Granted, the Colorado Investment policies are extremely stringent, with the rules making it very difficult to invest in securities that are “asset-backed.” In turn, such policy puts Colorado in a position of primarily investing in debt repayment, which is why the collateralized debt obligations (CDO’s) offered by Fannie Mae and Freddie Mac, whose return on investment is based on mortgage debts being paid, are particularly popular, with credit card debt obligations also appearing frequently. I bring these points up because this is where the City of Denver needs to assert itself.

One of the finest securities, that is not “asset-backed” is municipal bonds – bonds issued by counties or municipalities that help with the financing of public projects, or in some cases, public-private partnerships.

As documented in their most recent Disclosure Statement, the City and County of Denver is issuing millions in bonds that, if financed, will create Colorado jobs and help with our growth, without perpetuating Wall Street corruption. Furthermore, it seems that most of these bonds meet Colorado’s Investment Policy requirements, in terms of not being “asset-backed,” as well as having qualified credit ratings.

Yet, rather than pitch these job-creating Denver bonds to the State of Colorado as an alternative investment to the current Wall Street losers, Mayor Michael Hancock has instead dispatched police forces all over our civic park, effectively shielding Governor Hickenlooper from the dirty work.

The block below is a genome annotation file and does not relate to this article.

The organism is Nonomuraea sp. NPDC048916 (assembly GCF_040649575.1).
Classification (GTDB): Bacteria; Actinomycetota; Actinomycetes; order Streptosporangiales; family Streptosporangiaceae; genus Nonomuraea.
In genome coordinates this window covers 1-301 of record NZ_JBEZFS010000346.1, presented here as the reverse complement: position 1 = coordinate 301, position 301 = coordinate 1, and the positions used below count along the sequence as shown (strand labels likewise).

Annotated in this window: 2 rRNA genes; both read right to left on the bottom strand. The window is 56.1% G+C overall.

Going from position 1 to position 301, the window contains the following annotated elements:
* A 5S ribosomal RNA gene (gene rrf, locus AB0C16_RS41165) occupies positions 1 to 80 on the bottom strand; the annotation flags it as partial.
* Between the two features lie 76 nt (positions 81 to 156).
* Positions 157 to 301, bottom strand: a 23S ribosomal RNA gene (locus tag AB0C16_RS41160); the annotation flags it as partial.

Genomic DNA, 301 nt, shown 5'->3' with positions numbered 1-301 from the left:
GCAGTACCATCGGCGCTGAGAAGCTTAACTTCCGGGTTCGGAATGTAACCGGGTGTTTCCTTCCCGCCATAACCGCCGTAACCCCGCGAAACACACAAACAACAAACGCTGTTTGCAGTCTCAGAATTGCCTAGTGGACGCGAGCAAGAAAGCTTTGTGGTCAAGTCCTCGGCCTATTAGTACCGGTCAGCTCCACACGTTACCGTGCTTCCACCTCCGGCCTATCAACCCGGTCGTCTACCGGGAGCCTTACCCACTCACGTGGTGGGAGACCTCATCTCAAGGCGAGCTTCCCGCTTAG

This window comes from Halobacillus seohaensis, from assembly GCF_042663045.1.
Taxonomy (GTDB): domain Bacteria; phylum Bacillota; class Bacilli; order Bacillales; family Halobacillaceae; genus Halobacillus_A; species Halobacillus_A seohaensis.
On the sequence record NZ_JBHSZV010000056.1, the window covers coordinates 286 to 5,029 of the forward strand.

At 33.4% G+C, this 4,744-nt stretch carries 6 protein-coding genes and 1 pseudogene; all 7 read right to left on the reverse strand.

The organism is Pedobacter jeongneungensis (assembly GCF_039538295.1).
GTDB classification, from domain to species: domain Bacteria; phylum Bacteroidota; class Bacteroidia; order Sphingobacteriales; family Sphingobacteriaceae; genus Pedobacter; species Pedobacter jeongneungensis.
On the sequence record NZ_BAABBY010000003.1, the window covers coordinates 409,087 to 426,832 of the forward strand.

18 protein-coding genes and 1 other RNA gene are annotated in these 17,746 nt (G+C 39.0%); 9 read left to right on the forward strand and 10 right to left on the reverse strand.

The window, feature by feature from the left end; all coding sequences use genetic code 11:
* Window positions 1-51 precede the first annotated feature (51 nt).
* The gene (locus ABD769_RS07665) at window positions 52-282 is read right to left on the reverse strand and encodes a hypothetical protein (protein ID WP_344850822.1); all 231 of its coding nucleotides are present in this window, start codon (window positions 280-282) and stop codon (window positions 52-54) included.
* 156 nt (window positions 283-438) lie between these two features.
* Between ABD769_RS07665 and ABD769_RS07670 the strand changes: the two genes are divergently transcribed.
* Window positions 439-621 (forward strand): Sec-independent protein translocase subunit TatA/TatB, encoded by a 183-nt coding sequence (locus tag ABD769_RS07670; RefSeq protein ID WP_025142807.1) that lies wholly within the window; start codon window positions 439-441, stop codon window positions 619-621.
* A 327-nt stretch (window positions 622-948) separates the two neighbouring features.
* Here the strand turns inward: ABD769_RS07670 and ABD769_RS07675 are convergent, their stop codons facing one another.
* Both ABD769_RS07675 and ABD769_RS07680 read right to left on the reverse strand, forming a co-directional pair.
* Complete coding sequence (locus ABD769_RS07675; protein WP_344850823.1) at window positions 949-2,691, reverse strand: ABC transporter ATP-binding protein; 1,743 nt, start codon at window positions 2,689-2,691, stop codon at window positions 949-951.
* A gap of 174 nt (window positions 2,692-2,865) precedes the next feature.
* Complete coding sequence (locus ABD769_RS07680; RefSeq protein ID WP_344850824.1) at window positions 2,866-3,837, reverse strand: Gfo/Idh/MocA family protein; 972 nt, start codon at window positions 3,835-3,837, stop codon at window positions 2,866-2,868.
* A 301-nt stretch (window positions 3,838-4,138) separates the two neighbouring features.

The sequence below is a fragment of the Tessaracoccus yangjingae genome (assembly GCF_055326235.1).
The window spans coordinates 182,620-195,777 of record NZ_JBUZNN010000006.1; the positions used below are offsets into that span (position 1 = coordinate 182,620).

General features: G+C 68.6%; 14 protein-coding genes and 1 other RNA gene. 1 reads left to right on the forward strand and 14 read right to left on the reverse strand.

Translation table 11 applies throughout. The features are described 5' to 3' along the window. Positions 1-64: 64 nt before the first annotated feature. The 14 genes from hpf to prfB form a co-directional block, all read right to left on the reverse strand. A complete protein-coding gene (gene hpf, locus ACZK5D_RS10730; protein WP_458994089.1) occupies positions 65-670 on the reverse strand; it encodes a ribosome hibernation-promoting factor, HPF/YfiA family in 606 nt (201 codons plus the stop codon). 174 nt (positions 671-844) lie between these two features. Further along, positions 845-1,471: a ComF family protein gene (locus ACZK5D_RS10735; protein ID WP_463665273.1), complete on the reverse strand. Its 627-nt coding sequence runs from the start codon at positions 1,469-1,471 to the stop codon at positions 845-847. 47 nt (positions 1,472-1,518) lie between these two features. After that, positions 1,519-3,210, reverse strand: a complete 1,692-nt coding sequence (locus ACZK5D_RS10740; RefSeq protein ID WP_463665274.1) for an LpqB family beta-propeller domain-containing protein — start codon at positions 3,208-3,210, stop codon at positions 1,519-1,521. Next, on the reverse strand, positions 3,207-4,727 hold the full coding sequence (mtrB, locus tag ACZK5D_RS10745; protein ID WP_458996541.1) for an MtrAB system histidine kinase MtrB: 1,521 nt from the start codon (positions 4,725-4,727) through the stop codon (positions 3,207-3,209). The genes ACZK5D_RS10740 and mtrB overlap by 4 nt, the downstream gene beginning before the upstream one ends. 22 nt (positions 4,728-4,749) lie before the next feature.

There is a better solution to this.

And that solution is a three-step plan that could easily be implemented by Hickenlooper and Hancock, in an effort to not only appease the Occupy Movement, but more importantly, do what’s right for Colorado –

1. Colorado’s State Treasury should divest from TARP beneficiaries (Washington Losers).

2. Colorado’s State Treasury should invest in municipal bonds throughout the State (Colorado Winners).

3. Mayor Hancock and Governor Hickenlooper should host joint townhalls, where they sit, for hours if needed, with one microphone, listening to the grievances of any Occupy protestor that attends. And if the townhall runs over time, then such townhalls should continue being hosted for a straight week, 12 hours a day, until every grievance has been heard.

And in taking the three steps above, I am deeply positive that the ‘Occupation’ will end, with all Coloradans being satisfied at what was accomplished.